5 Causes of Radon in Your Basement
It is not uncommon to find radon in basement areas, but this can also mean a much more dangerous problem. Radon in the basement can quickly become dangerous, as radon is the second leading cause of lung cancer. Radon is a radioactive gas that naturally occurs in the environment and is normally harmless, as our bodies have adapted to accept it. When radon is in a basement or other enclosed area is when it can begin to build up, and when this happens, you have a problem. It will go from normal levels to very high levels of radiation. The article below will explain some of the main causes of radon in a basement environment.
1. Natural Stone Foundation
Older homes are often built on a foundation made out of natural stones like granite, limestone and other quarry rocks. These stones are formed together using concrete or other materials. Radon gas is created when certain rocks begin to decompose and erode. One such stone that has trace amounts of uranium is granite. If your natural stone foundation contains granite, then as it decomposes, the radon can enter the basement.
The dirt around us is essentially decomposed animal matter, rocks, twigs, trees and a myriad of other things. The topsoil is tilled and fairly fine, but as you get deeper, you begin to hit clay and rock sub-layers. This is the case when excavating the ground for your basement. You will be digging fairly deep, and the soil you uncover will have higher concentrations of other chemicals. Once these elements erode and change over the years, they will create radon. Basement floors are often directly on top of these deposits, and the gas has a way of being able to get inside with minimal effort due to the porous nature of concrete.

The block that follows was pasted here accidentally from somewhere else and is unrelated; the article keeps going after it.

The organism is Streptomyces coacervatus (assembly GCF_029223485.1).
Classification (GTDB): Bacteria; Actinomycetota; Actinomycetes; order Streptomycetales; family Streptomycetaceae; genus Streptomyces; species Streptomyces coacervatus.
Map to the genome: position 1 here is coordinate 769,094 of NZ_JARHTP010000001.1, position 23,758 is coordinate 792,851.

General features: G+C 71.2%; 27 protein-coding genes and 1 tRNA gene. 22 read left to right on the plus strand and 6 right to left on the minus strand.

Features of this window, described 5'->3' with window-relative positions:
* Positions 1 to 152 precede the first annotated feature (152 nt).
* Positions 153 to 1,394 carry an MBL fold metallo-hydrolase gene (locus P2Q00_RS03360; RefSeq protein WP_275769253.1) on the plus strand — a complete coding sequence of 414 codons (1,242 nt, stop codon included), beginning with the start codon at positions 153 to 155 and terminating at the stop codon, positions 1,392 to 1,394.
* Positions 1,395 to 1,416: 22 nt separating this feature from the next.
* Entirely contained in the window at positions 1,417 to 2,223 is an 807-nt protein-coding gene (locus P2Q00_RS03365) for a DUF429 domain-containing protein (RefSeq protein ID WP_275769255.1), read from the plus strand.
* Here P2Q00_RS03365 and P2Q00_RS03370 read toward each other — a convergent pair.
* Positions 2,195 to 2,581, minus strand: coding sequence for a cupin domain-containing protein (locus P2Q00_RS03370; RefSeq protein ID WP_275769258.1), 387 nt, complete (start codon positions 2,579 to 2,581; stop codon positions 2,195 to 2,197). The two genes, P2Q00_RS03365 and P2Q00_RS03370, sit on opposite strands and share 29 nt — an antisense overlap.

3. Ground Water
Water that has no natural movement will eventually become stagnant. When this happens, there are many biological organisms that grow and die, which create gasses. When these gasses begin to mingle with the surrounding soil and rock, radon gas can form. This can create radon in basement environments, as it will begin to build to the point where it needs to escape.
Under your home can be large deposits of rocks that contain granite and other substances like trace amounts of uranium. Once these rocks begin to erode due to the pressure of the ground, radon gas can form. As with any gas, the pressure will build, and it will need to escape. Up is the only logical way that gas can go, which, incidentally, is toward your basement floor.
5. Cracks in Concrete Floors
It is important that you inspect your basement regularly for cracks and holes. Your home will settle over time, and concrete is not pliable, so it will crack. When the floor is displaced, it creates an open area for radon gas from below to make its way inside your basement. Radon basement detectors and mitigation systems can help lessen radon in the basement.